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The clock is catching up to lawmakers across the country, with spring calendars already starting to expire. By this time next month, only a handful of statehouses will still be occupied.
While sports betting has become a trendy talking point for many, it’s still a minor and complicated issue on the comparative scale of importance.
With the deadline looming, states are starting to drop out of the conversation. Louisiana and Kansas, for example, are expected to table their efforts while they gather more information for future consideration.
It looks like Connecticut is going to fall into that category, too. House Speaker Joe Aresimowicz spoke with capitol reporters on Tuesday, expressing pessimism for the timeline of current legislation.
Connecticut’s regular session closes on May 9.
If a handicapper had sets odds earlier this year, Connecticut sports betting would have been among the favorites to pass. Comprehensive proposals appeared in both chambers, and committees have held a series of deep-seeking hearings in recent months.
The House bill (H 5307) was reported all the way to the floor, where it currently has a place on the calendar. It’s made the most progress of the two, but Aresimowicz thinks it’s the end of the line for now.
His comments were captured by CT Mirror. “I don’t know that we’re going to finish anything up this session,” Aresimowicz told reporters. “There’s a lot of moving parts and not having a comprehensive plan makes it more difficult. I’m not sure where it lands.”
Minority Leader Themis Klarides echoed those thoughts. “I think it will be a heavy lift to get done in the next couple of weeks,” she said.
The hangup doesn’t appear with sports betting itself. Although it’s a complicated topic, stakeholders have begun to fall in line over the past few weeks. There are much broader gaming issues in play, though, the “comprehensive plan” that Aresimowicz mentioned.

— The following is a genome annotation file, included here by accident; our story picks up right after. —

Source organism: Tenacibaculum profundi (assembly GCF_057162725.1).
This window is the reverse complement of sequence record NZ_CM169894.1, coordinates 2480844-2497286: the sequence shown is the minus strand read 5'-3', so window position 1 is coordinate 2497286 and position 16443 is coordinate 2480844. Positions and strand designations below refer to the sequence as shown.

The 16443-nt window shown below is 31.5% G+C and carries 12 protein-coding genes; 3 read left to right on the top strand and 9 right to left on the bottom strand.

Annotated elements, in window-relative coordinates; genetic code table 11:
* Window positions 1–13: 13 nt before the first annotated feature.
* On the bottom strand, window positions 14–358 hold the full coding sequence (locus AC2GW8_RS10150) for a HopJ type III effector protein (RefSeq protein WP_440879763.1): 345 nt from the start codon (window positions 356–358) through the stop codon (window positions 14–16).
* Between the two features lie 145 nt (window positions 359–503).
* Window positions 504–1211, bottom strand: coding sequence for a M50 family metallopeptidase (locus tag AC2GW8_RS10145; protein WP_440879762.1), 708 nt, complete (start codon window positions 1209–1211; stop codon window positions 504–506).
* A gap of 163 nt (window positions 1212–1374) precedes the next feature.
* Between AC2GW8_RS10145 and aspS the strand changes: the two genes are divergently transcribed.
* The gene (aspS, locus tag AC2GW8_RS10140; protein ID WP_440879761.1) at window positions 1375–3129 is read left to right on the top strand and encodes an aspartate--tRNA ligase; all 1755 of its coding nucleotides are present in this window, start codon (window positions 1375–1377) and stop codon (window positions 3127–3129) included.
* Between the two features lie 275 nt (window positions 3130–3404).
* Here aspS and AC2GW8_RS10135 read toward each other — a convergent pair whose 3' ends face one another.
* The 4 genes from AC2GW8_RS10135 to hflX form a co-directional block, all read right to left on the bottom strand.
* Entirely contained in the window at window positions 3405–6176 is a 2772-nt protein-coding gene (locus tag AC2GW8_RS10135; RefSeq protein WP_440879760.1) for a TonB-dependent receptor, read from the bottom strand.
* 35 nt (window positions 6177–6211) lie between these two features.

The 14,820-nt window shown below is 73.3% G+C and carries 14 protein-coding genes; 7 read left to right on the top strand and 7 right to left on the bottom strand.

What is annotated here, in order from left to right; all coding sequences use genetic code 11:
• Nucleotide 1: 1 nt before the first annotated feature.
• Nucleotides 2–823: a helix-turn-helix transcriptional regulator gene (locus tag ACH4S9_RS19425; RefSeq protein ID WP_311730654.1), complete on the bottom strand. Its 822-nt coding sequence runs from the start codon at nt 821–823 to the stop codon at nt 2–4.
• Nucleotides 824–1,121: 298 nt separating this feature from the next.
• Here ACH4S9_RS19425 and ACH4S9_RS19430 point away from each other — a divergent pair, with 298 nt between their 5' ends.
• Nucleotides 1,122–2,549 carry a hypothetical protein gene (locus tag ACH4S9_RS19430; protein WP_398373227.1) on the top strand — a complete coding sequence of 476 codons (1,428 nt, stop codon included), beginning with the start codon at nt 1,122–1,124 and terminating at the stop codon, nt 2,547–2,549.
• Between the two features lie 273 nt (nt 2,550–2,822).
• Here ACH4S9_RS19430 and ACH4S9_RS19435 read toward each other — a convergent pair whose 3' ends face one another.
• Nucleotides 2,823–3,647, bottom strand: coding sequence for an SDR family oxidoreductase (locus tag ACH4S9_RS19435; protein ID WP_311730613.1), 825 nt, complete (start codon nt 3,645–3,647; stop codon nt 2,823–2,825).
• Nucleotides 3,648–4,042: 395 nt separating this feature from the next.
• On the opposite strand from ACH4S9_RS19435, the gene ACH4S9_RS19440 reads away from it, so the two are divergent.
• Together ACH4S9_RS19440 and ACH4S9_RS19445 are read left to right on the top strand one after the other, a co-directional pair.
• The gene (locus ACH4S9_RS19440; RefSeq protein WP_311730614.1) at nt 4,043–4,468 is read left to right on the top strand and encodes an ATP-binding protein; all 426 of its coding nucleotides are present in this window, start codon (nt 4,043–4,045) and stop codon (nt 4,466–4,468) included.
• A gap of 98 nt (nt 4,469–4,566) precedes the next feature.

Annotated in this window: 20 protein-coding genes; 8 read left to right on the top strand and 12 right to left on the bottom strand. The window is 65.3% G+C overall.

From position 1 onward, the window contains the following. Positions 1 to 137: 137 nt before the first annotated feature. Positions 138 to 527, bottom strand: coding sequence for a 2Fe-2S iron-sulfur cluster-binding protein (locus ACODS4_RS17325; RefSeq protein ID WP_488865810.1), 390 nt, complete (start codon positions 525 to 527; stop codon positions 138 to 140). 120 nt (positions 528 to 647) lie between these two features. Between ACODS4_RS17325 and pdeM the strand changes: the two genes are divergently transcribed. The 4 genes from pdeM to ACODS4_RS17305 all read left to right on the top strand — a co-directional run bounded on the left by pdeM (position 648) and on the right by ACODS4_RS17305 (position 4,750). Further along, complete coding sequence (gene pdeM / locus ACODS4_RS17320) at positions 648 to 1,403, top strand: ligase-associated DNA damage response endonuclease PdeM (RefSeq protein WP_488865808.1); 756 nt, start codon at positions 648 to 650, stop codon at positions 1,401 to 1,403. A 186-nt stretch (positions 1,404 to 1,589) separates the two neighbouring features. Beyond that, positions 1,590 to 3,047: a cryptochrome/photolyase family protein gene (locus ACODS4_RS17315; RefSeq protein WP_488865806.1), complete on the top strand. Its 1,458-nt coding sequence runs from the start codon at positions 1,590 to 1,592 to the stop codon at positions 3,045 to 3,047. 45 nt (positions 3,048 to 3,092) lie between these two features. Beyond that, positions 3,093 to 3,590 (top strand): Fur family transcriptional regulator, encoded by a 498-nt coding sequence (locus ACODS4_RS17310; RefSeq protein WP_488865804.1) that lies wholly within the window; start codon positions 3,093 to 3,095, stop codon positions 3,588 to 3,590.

For starters, there are Connecticut’s two gaming tribes. The Mohegan and Mashantucket Pequot pay the state hundreds of millions of dollars every year in exchange for exclusive gambling rights.
The state has an appetite to expand its industry, though, and that requires careful consideration of existing compacts. The relationship isn’t exactly without friction, so it’s always precarious to navigate these conversations.
A proposed casino in East Windsor has become the linchpin for all gaming issues. It would be a joint effort — operated by the tribes but located on commercial land — and the two have found enough common ground to proceed.
The process is grueling, though, requiring federal approval of amended compacts. The three parties recently brought suit against the US Interior Department to try to force progress.
The sports betting bills include East Windsor as a potential licensee, so until that issue is settled, related measures are unlikely to move. Unfortunately for Connecticut, the hourglass is almost empty for 2018.